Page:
Best Place to Find a G-Spot

Shameless Grounds

1901 Withnell Avenue, 314-449-1240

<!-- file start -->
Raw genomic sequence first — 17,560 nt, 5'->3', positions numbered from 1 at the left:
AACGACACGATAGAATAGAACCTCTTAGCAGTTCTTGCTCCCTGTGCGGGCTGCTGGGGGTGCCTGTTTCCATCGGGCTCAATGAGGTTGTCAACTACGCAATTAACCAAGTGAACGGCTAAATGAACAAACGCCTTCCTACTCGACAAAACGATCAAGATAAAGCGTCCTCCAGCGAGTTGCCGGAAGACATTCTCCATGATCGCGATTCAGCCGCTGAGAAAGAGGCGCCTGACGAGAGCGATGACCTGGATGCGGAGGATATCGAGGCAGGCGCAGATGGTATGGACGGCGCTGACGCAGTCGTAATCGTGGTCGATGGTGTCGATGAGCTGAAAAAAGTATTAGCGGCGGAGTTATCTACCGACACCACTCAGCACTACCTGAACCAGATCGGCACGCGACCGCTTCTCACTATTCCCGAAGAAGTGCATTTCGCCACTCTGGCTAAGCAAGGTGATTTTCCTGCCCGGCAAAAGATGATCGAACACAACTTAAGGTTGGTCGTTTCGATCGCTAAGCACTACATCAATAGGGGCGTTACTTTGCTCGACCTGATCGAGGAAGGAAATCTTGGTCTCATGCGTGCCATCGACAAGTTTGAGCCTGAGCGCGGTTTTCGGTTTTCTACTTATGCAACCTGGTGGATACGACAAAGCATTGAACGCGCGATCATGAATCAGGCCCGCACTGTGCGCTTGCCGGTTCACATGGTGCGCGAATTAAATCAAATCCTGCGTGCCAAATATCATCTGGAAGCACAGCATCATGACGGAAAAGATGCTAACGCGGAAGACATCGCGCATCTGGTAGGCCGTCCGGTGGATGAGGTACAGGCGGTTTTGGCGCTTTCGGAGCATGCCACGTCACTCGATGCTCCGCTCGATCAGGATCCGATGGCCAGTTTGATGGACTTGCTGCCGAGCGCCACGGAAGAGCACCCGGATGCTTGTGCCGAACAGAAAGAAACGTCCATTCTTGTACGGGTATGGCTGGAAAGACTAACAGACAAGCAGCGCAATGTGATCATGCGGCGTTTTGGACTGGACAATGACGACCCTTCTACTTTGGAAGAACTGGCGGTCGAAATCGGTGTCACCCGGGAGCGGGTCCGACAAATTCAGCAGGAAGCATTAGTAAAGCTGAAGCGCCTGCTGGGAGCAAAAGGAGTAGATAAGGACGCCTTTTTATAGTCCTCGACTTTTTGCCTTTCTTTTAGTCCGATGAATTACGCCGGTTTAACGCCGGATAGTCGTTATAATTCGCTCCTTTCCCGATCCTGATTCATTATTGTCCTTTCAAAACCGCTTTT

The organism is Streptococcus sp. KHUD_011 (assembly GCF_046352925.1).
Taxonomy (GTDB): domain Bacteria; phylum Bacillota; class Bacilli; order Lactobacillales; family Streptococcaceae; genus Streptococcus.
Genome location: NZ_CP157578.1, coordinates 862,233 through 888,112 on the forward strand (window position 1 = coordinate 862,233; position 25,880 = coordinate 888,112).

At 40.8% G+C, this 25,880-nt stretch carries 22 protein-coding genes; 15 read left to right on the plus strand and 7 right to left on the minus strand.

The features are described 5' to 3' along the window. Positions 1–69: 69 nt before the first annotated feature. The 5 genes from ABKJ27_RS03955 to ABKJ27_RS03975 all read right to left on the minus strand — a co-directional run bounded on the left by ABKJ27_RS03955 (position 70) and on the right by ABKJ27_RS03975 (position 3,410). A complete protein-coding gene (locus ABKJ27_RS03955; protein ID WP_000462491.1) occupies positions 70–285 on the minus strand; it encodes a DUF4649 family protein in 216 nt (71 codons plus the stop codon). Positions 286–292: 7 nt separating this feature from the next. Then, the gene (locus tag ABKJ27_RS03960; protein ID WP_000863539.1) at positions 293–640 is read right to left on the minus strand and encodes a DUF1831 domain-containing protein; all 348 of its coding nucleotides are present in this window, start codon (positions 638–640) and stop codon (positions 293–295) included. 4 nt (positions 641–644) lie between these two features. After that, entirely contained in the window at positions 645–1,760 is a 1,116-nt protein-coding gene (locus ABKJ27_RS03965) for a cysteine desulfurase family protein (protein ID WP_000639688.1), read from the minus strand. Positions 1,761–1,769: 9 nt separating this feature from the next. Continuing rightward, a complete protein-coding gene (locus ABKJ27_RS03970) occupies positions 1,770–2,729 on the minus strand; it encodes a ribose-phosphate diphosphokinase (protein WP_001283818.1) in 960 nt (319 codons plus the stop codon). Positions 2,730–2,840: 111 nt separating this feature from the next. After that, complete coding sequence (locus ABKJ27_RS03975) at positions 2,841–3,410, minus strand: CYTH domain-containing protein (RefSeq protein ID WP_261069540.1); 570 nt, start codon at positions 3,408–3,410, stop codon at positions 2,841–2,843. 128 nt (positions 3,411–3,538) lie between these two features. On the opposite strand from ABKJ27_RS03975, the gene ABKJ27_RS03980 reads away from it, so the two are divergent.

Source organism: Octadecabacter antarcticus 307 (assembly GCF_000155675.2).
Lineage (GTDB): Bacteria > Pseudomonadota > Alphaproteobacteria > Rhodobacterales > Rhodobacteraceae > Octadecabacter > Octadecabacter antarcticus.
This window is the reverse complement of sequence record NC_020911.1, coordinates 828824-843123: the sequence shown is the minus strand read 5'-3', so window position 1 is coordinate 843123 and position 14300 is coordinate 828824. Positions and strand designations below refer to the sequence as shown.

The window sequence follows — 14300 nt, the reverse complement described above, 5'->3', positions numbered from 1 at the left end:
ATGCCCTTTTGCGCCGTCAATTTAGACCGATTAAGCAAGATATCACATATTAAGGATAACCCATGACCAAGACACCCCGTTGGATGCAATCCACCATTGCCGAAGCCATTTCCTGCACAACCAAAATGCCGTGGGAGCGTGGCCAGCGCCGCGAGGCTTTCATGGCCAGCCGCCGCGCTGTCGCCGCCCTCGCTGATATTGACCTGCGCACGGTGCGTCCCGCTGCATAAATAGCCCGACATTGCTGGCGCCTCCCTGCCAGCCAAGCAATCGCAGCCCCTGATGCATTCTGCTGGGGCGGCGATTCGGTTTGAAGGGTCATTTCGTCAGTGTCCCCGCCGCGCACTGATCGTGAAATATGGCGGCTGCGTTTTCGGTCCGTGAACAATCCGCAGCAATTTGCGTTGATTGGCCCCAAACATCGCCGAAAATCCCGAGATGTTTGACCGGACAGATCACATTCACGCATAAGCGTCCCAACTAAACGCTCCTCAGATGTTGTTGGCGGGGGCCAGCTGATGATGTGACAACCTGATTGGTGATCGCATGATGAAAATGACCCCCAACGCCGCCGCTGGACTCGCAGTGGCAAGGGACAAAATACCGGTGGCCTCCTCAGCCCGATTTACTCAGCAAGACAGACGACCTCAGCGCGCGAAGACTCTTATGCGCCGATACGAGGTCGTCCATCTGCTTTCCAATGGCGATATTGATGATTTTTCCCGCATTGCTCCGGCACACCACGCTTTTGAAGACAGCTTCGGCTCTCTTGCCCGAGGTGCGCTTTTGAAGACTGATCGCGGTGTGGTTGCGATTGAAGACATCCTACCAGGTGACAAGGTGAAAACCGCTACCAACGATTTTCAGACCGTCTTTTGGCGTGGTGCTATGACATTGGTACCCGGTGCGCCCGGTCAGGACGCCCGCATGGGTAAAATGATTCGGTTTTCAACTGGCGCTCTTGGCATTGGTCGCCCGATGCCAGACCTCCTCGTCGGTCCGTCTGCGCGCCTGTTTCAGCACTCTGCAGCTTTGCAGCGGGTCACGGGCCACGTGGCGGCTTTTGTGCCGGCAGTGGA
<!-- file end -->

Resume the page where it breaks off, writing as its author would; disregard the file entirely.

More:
All libraries contain magic of a sort, and the enchantment held by the wall of bookshelves in Shameless Grounds opens a portal to a world you'll be hesitant to leave. The café, a sex-positive haven where even the menu items are raunchy — such as the "Ample Breast" turkey and bacon sandwich — boasts a library of human sexuality that begs to be explored over a bottomless cup of coffee and a long afternoon. More than 1,700 titles, plus periodicals, are available for reading and check-out, with subjects that cover everything from Cosmopolitan sex manuals to academic research on gender theory. Perhaps most impressively, the library hosts a gargantuan amount of literary smut, ranging from vanilla fantastical BDSM kinkery to pulp fiction stories so outlandishly written, they're best enjoyed by passing the copy to your partner and daring them to read the hot-and-heavy metaphors without cracking up. Be warned, though, lest ye wind up on the Wall of Shame. Just because this is a library of wonderful smut, you still have to return your books on time. —Danny Wicentowski